Sometimes you just need things that feel comfortable. Comfort comes in many forms.  Comfort can be your favorite sweater or a warm blanket.  It can be a song that makes you think of something happy, or it can be a meal that evokes a memory.  From the beginning of the pandemic I’ve been wearing comfortable elastic waisted pants and polartec fleece; now that it’s warm I only shed the fleece. In fact with all the cooking I’ve been doing I’m not sure I actually fit into my jeans — ok yes I do and for those of you concerned I’m working out at home.  I found not only comfort but also joy in cooking during these trying times.  Cooking became an outlet for me, a way to get my energy out, and do something creative.  I looked forward to the end of the day when I would peek inside my fridge, freezer and pantry and see what yummy meal I could whip up.  And since I can’t paint, I can’t draw, don’t have the patience to knit and with lots of animals around doing a puzzle just wasn’t an option, I decided that cooking would be my creative outlet.  It didn’t matter if I had fancy ingredients or the most basic, it was all about the creating. 

I would put my chef head on after a long day at the computer and look in the fridge and freezer and plan my next episode of Chopped, the Homecook edition. Now that I live in the burbs and not a tiny apartment in the sky, I am lucky enough to have a pantry!  And I think it’s in my DNA to keep it all well stocked.  My parents were always of the “You Never Know” philosophy so we always had a full fridge, freezer and pantry. And that way of thinking was most probably handed down from my dad’s mom, the grandmother I’m always referring to in my stories. Grandma was from that generation of immigrant Jews that believed that if you had food on your table all was good in the world, it was a sign for them that they “had,” even if they didn’t.  Grandma always had a full table no matter how little money she had or what the circumstances were in life. This type of thinking was handed down to my dad who lived by the same credo and he handed that down to me. My fridge and freezer are full and so is my pantry so I’ve been doing a lot of what I call #pantrycooking and #freezercooking.

When I lived in the city and had a job where I traveled a lot, I didn’t cook very much. I used to tell people that it was more expensive and wasteful to cook than buy ready-made or get delivery. Often I’d either be out for dinner for work or traveling, and most of the bought ingredients would go to waste. Now being home, I am very mindful about what’s in the fridge, freezer and pantry and am trying not to let things go to waste. This has been a good lesson, and has encouraged me to let my creative juices flow and turn these items into meals.  Both the cooking and planning brought me joy.  Each night, I think about what protein I might take out of the freezer and then think about what’s in the fridge and pantry and what I can then create. 

There is something very soothing about cooking, there’s a rhythm, a cadence that when you get into it can be very comforting. Yes of course there can be chaos too but I find the whole process very soothing even the chaos. When you find that right rhythm, have your timing down and all things flow, it’s kind of like a symphony.  When it all comes together and the meal is created, now that brings me joy. Sharing a meal, cooking it, creating the menu this all brings me joy. But what brings me the most joy is the look on my friends’ faces as they partake in what I’ve made for them — comfort and joy for me.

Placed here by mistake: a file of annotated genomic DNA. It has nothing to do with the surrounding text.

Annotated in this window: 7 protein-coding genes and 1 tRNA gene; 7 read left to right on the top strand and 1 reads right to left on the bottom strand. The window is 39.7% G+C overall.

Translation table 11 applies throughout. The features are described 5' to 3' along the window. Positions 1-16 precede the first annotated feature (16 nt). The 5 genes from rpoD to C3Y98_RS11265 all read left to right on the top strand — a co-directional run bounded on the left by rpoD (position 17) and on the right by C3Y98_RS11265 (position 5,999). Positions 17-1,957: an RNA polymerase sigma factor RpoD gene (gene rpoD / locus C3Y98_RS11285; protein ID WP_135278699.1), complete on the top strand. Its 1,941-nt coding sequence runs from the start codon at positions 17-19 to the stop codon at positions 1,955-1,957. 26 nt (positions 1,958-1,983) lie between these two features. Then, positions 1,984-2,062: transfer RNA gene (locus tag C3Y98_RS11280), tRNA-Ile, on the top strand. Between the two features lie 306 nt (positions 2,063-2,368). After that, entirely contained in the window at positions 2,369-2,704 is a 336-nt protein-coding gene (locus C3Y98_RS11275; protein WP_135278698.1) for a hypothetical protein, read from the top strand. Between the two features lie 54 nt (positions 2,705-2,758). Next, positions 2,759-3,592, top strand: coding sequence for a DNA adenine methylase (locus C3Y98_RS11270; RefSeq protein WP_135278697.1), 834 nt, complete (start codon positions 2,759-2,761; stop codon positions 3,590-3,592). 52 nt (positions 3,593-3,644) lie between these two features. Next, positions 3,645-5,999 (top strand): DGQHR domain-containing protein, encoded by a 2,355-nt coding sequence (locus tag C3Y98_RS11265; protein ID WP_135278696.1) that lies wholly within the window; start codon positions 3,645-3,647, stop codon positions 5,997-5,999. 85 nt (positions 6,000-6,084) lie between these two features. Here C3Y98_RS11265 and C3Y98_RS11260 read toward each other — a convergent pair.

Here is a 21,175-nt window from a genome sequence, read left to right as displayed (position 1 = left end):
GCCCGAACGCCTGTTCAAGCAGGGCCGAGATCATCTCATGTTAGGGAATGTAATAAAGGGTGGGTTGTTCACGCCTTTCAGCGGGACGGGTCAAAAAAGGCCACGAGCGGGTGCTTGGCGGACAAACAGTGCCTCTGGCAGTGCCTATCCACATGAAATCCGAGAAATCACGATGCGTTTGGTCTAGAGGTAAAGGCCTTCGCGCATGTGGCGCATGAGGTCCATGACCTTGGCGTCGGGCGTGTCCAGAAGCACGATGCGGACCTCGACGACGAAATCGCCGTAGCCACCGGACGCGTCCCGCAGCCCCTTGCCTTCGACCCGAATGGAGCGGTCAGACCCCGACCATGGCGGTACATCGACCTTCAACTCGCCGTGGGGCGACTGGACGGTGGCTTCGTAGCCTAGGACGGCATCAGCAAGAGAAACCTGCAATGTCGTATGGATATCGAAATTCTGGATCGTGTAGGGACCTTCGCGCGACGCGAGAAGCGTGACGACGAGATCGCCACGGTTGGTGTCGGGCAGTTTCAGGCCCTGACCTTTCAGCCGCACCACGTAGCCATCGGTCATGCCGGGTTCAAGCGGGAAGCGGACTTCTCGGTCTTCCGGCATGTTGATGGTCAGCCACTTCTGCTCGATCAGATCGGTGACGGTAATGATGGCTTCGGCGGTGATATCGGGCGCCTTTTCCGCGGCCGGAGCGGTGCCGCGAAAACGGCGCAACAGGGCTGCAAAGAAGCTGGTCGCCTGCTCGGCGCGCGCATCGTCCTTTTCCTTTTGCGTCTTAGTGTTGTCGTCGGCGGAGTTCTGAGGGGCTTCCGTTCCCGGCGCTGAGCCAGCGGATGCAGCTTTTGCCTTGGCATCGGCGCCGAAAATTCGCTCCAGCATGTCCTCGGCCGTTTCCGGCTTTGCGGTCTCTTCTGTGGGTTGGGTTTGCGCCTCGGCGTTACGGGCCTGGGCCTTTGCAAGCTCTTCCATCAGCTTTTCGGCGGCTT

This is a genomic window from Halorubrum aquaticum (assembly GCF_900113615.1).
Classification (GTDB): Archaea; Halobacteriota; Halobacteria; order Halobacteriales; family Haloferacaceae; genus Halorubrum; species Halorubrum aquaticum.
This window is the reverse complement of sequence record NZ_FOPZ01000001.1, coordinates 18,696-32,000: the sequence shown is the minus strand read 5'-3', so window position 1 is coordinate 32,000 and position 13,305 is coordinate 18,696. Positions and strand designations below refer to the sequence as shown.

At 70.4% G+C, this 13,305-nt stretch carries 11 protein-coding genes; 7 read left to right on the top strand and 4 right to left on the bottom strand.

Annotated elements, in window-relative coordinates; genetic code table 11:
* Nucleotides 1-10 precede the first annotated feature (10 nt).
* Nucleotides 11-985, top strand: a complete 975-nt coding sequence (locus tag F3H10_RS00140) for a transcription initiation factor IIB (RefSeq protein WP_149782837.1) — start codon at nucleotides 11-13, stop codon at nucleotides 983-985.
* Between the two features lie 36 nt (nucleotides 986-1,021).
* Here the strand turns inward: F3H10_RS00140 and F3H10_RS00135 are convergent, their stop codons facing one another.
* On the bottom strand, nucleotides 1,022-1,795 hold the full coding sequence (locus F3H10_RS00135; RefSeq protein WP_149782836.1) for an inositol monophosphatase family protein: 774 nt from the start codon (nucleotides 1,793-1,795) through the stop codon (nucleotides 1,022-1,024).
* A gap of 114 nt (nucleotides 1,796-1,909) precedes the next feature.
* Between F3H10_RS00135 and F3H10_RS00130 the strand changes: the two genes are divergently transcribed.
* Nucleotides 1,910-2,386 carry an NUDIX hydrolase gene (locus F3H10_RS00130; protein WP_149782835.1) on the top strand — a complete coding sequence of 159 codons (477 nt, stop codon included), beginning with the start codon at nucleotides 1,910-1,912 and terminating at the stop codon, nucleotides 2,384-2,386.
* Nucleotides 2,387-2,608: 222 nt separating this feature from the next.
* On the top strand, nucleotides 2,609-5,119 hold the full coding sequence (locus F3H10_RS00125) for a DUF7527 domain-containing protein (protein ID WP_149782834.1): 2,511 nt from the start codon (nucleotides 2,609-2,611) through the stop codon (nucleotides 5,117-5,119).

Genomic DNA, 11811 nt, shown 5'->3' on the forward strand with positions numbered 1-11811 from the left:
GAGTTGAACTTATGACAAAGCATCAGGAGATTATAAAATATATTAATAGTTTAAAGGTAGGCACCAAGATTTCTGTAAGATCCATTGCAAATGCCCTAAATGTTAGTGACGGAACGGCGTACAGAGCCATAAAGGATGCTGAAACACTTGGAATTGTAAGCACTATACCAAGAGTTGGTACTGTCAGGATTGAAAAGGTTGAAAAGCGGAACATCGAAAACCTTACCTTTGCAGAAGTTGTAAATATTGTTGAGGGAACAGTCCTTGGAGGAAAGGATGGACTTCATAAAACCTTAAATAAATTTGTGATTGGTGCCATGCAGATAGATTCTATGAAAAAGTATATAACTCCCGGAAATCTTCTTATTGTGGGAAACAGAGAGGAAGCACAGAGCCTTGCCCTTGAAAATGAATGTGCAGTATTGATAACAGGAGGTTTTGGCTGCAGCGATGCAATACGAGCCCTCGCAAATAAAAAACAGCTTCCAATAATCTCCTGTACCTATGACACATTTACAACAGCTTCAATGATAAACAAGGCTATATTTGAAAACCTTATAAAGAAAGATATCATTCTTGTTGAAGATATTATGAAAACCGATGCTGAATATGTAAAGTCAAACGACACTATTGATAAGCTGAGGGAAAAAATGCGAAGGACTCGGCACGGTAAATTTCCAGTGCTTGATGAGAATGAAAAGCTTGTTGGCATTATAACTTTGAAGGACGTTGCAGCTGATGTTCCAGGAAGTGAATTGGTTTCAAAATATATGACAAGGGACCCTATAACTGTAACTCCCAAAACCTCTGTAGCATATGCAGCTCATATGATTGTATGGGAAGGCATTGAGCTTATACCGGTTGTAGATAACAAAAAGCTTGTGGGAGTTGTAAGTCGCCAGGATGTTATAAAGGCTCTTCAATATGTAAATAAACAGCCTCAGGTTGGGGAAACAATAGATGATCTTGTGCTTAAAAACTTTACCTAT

My inspiration today comes from all the fabulous foods I’ve seen or tasted from all the amazing places I’ve been. At times I felt like I was taking a trip through my meals — a Spanish inspired or Italian inspired dish made me feel like I was somewhere else.  If I felt a little exotic I’d make an Indian or Thai inspired meal; or if I felt like I needed something more “homey” maybe I’d make a stew or pot pie.  I love cookbooks, websites and cooking magazines and cooking shows and am constantly looking at them all for more inspiration. I have boxes of index cards from my parents along with memories of my grandmother’s cooking and I’ll take these ideas and transform them based on what’s in my fridge, pantry and freezer.  It’s hard to cook meals for yourself, most recipes are for at least 2 and usually more so you have to be very mindful about how to adapt to solo meals. Occasionally I’d make a large batch of something and I’d either freeze the extras or share with my neighbors. My former neighbor in the city used to be the recipient of extras, and she has told me on more than one occasion that she is envious of the fact that I am now sharing with others.

I’ve been drawn to making what might be considered comfort foods. Yes I know my pictures make them look fancy, I love photographing food; I think ingredients either raw or cooked are beautiful.  But in fact, most items are really non-fancy, pantry, fridge and freezer ingredients that can be put together fairly quickly, without too much fuss and with ingredients that are not too expensive. A key is to make sure that you have lots of different spices and dried herbs in your pantry.  Another key is to have lots of cans of beans, tomatoes as well as dried pastas and rices as well as stocks. 

One of my favorite comfort dishes that I recently made was my mom’s lasagna. I remember her making this rich Northern Italian recipe that would take hours to prepare. I used to love watching as she’d make each part of the lasagna, browning the sausage; cooking each noodle with care so that it wouldn’t break; making the bechamel and the red sauce; mixing and flavoring the ricotta and finally layering and assembling with loads of mozzarella. I basically followed her recipe but of course put my own twist on it to cut down on the cooking time — I used no cook lasagna noodles, and enhanced a fantastic jarred tomato sauce with some extra goodness. I had all the ingredients on hand so it was easy to make and the end result was an ooey gooey rich lasagna that I shared with my neighbors and also froze for later meals — pantry cooking and freezer cooking at its finest. Here’s the original index card from mom in her handwriting and original cooking splatters — along with a picture of my creation.

I’ve been posting my cooking to my instagram and facebook pages and who knows maybe one day I will put them all together along with the recipes into a book. Posting them and sharing them has been my way to connect with people and bring joy to those who liked seeing my creations. In these days of self isolation, we all needed ways to bring comfort and joy to ourselves.  My way was to share my creations; it was a way of reaching out with something that gave me joy and hope that it might put a smile on the face of others.  So I will leave you with a few of my favorites from our quarantine time.  All the ingredients came from either my fridge or freezer, peppered with what’s in the pantry and now my garden.  I hope they inspire you to look in your fridge, freezer and pantry and create meals that bring you comfort and joy.